Category: Religion

Religion in the New State of Virginia

Religion in Colonial Virginia was largely Anglican. It was, by law, supported with taxes until October 1776 when the “Ten-thousand Name” petition (by Dissenters, Baptists and Baptist sympathizers) were able to end the established Anglican church. The battle for institutionalization of religious…

Massachusetts Religion

The Massachusetts Declaration of Rights of 1780 states “It is the right as well as the duty of all men in society, publicly, and at stated season, to worship the Supreme Being”. This means citizens of Massachusetts have a duty…

New Hampshire and Religion

The dominant religion in New Hampshire during the 1780’s was Protestant. New Hampshire didn’t have many laws against religious freedoms of its citizens expect when electing people to office such as the senate and House of Representatives. The New Hampshire…

Religion in South Carolina

America was founded on religion, and the same currents that encouraged the Puritans to flee their homeland to escape persecution ran through the Revolution and into the states and their constitutions. The Crown imposed the imperialistic Church of England on…

Maryland Religion

  Catholics Maryland was originally founded solely as a haven for Catholics. Lord Baltimore was the man who established Maryland as a Catholic colony but was faced with many troubles for doing so. At one point he had his land…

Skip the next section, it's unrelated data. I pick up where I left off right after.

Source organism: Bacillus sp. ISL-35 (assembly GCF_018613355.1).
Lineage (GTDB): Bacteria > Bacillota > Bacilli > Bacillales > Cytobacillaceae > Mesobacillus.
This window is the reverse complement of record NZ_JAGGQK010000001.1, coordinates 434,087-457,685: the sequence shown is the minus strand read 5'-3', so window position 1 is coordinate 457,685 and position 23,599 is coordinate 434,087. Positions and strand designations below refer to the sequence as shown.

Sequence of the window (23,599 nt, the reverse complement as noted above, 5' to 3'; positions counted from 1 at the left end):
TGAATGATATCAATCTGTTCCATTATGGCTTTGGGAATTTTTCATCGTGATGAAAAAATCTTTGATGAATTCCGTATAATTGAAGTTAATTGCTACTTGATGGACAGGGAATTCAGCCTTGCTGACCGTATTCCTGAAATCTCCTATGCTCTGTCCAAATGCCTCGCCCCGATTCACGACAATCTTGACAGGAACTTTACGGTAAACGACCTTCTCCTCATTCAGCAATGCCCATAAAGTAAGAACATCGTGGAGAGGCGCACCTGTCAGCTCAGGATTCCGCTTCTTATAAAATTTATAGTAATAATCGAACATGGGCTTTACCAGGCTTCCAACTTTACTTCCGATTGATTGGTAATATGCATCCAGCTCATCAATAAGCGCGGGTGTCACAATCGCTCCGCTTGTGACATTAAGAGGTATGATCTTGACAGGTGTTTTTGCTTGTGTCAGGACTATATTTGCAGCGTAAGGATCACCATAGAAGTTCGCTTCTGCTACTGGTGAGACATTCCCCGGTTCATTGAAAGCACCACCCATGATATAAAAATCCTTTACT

North Carolina – Religion

In Colonial times, Britain attempted to make the Church of England a strong presence in the colonies, but the colonists held a strong resentment against paying for the church with their tax dollars.  As such, the popularity of the Anglican…

Religion in Colonial Georgia

Georgia was founded by James Oglethorpe as a refuge for criminals. Along with criminals, in the early colonial times, Jews found refuge in the colony. The main church in colonial Georgia was the Anglican Church. The church constituted the most…

New York: Religion

New York: Religion The state of New York’s Constitution defined a separation between church and state. This allowed for the citizens of New York to freely practice their own religion without any form of persecution or discrimination. After the Revolutionary…

The Massachusetts Declaration of Rights written in 1780 states “It is the right as well as the duty of all men in society, publicly, and at stated season, to worship the Supreme Being”. This means citizens of Massachusetts had a…